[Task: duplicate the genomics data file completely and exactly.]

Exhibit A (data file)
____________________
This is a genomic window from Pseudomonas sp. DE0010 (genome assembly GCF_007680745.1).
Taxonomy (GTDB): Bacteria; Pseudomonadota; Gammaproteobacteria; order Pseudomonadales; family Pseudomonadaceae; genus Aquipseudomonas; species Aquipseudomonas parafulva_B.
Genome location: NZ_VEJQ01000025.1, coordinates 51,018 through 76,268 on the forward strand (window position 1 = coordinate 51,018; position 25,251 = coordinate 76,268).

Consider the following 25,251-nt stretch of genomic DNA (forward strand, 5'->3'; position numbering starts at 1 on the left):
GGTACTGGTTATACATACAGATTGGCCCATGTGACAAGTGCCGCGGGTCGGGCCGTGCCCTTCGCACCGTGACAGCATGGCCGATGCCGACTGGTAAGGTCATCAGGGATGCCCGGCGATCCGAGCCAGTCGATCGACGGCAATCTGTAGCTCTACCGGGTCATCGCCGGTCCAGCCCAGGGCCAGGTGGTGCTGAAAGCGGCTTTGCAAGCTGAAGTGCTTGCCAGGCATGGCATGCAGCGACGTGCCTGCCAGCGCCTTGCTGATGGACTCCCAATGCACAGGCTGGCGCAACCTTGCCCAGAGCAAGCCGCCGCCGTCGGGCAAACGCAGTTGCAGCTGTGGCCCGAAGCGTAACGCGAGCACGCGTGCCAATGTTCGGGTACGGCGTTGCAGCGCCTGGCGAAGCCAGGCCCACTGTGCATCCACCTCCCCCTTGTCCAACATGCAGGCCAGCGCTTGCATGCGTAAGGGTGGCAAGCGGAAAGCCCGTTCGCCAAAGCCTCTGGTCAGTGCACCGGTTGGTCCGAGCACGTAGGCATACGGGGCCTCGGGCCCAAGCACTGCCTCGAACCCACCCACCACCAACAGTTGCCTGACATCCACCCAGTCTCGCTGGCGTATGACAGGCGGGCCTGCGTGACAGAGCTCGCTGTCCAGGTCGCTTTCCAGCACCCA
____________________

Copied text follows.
This is a genomic window from Pseudomonas sp. DE0010 (genome assembly GCF_007680745.1).
Taxonomy (GTDB): Bacteria; Pseudomonadota; Gammaproteobacteria; order Pseudomonadales; family Pseudomonadaceae; genus Aquipseudomonas; species Aquipseudomonas parafulva_B.
Genome location: NZ_VEJQ01000025.1, coordinates 51,018 through 76,268 on the forward strand (window position 1 = coordinate 51,018; position 25,251 = coordinate 76,268).

Consider the following 25,251-nt stretch of genomic DNA (forward strand, 5'->3'; position numbering starts at 1 on the left):
GGTACTGGTTATACATACAGATTGGCCCATGTGACAAGTGCCGCGGGTCGGGCCGTGCCCTTCGCACCGTGACAGCATGGCCGATGCCGACTGGTAAGGTCATCAGGGATGCCCGGCGATCCGAGCCAGTCGATCGACGGCAATCTGTAGCTCTACCGGGTCATCGCCGGTCCAGCCCAGGGCCAGGTGGTGCTGAAAGCGGCTTTGCAAGCTGAAGTGCTTGCCAGGCATGGCATGCAGCGACGTGCCTGCCAGCGCCTTGCTGATGGACTCCCAATGCACAGGCTGGCGCAACCTTGCCCAGAGCAAGCCGCCGCCGTCGGGCAAACGCAGTTGCAGCTGTGGCCCGAAGCGTAACGCGAGCACGCGTGCCAATGTTCGGGTACGGCGTTGCAGCGCCTGGCGAAGCCAGGCCCACTGTGCATCCACCTCCCCCTTGTCCAACATGCAGGCCAGCGCTTGCATGCGTAAGGGTGGCAAGCGGAAAGCCCGTTCGCCAAAGCCTCTGGTCAGTGCACCGGTTGGTCCGAGCACGTAGGCATACGGGGCCTCGGGCCCAAGCACTGCCTCGAACCCACCCACCACCAACAGTTGCCTGACATCCACCCAGTCTCGCTGGCGTATGACAGGCGGGCCTGCGTGACAGAGCTCGCTGTCCAGGTCGCTTTCCAGCACCCA